Although the name Satan comes from a biblical Hebrew word meaning “accuser,” this figure was very different from the leader of the forces of evil found in some post-biblical Jewish texts and in the New Testament. John Gregory Drummond explains:
In the Hebrew Bible, God’s greatest enemies are not fallen angels commanding armies of demons, or even the gods of other nations, but rather human beings. It isn’t the devil that spreads evil across the face of creation—it is mankind. Other than human beings, God has no nemesis, nor are there malevolent spiritual forces not under His authority. He is ultimately a God of justice. He is behind the good and the bad, behind the blessings and the curses. It is within this divine court of justice and retribution that Satan has his origins.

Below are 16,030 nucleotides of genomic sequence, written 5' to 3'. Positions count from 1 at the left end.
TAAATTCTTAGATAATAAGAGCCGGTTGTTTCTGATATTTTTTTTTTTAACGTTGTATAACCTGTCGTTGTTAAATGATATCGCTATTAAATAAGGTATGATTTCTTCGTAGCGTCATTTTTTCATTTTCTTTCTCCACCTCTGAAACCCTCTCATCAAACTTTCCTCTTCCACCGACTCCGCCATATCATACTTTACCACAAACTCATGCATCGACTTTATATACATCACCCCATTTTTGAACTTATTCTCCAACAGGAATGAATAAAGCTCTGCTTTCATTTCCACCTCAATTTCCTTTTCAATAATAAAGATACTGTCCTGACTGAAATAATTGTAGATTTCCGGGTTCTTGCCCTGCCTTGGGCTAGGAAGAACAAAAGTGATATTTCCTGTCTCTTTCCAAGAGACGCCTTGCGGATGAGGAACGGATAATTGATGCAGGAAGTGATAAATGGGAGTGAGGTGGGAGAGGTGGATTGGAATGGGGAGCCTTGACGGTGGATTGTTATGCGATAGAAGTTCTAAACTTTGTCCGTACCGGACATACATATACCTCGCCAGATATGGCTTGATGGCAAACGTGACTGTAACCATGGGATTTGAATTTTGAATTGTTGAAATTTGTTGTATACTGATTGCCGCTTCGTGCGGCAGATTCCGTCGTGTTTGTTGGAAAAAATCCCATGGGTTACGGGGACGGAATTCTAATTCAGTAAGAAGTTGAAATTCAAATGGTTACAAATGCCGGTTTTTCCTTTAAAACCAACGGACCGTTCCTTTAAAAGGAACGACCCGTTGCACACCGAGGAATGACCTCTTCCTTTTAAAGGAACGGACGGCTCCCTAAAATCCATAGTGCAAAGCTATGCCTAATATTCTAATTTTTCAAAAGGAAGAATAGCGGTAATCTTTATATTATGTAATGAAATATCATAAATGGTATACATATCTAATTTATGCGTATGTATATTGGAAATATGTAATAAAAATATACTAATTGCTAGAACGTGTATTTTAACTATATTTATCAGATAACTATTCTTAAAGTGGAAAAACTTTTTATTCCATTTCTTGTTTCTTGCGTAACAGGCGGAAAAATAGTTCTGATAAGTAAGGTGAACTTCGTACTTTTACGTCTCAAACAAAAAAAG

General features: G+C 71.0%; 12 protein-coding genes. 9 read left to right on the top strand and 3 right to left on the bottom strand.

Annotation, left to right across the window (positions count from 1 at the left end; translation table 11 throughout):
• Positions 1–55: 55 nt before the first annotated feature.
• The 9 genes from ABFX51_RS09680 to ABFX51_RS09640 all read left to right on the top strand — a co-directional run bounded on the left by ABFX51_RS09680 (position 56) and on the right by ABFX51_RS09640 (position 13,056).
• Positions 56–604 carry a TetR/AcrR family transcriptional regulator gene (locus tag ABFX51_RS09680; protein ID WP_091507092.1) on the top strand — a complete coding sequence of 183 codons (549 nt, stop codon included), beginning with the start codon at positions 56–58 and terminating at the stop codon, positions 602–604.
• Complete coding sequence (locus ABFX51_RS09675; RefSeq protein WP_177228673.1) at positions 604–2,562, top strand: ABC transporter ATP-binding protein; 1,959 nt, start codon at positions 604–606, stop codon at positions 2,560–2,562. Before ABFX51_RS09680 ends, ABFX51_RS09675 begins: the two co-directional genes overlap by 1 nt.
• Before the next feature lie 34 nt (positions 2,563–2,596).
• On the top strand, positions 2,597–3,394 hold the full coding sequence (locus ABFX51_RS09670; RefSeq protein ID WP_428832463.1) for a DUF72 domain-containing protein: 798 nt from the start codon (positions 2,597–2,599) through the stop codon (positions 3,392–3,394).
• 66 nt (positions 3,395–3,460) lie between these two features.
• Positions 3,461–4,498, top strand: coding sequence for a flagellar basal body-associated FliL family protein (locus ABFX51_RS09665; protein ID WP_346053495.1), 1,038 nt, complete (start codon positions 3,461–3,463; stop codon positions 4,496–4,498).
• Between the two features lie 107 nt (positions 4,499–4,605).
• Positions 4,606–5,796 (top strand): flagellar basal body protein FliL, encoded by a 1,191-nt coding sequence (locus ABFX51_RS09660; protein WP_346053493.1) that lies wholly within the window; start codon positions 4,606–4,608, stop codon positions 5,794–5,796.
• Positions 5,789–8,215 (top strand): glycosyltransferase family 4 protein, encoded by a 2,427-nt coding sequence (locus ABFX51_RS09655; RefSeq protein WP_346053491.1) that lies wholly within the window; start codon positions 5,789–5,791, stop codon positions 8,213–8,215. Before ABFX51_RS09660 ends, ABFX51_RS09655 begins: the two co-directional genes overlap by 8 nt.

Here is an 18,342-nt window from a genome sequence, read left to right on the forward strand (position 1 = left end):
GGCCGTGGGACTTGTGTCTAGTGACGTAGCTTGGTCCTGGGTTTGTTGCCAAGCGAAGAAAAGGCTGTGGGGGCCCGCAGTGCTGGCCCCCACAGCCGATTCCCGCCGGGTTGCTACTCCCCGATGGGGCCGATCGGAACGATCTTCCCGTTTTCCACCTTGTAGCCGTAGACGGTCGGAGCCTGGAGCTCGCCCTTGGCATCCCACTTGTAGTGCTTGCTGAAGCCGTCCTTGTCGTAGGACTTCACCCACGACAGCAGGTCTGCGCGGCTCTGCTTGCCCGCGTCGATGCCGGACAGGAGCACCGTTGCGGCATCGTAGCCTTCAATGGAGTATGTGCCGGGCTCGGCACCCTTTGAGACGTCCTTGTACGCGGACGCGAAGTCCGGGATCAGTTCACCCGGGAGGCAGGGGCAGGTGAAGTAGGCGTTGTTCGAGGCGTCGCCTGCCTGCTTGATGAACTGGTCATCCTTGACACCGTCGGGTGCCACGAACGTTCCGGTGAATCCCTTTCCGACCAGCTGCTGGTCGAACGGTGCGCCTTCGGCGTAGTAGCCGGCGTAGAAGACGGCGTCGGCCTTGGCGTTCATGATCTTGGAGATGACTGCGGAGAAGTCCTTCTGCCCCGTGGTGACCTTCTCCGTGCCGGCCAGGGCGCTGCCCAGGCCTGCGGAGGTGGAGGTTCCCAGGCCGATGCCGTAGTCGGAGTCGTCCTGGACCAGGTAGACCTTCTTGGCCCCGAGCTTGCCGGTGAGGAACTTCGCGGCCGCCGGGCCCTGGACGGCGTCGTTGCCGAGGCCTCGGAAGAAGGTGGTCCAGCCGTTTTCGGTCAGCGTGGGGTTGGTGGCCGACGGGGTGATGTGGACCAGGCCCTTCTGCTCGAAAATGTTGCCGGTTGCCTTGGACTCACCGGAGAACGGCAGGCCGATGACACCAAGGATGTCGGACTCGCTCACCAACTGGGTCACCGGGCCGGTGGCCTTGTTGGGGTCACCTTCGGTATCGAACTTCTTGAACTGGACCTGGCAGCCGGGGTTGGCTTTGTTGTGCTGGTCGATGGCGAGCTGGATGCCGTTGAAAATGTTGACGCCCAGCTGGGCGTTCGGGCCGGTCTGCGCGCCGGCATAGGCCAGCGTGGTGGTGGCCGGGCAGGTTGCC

The Hebrew word satan, meaning “accuser” or “adversary,” occurs several times throughout the Hebrew Bible and refers to enemies both human and celestial alike. When referring to the celestial adversary, the word is typically accompanied by the definite article. He is ha-satan—the Accuser—and it is a job description rather than a proper name. From the Accuser’s appearances in the books of Job and Zechariah, it seems that his job entails calling attention to the unworthiness of mankind. The Accuser is essentially the prosecuting attorney of the divine court of God, and part of his job includes collecting evidence to prove his cases. With this bit of knowledge in mind, it isn’t difficult to envision the various “outcries against sin,” such as that against Sodom and Gomorrah (Genesis 18:20-21), as the voice of the Accuser.
It is [only] by the 1st century CE [that some forms of] Judaism developed a belief in the divine forces of darkness doing battle against the forces of light. This can be seen within the New Testament and other extra-biblical writings such as those found among the Dead Sea Scrolls. There are likely several factors that inspired these developments, including the influence of Persian, as well as Hellenistic, religions.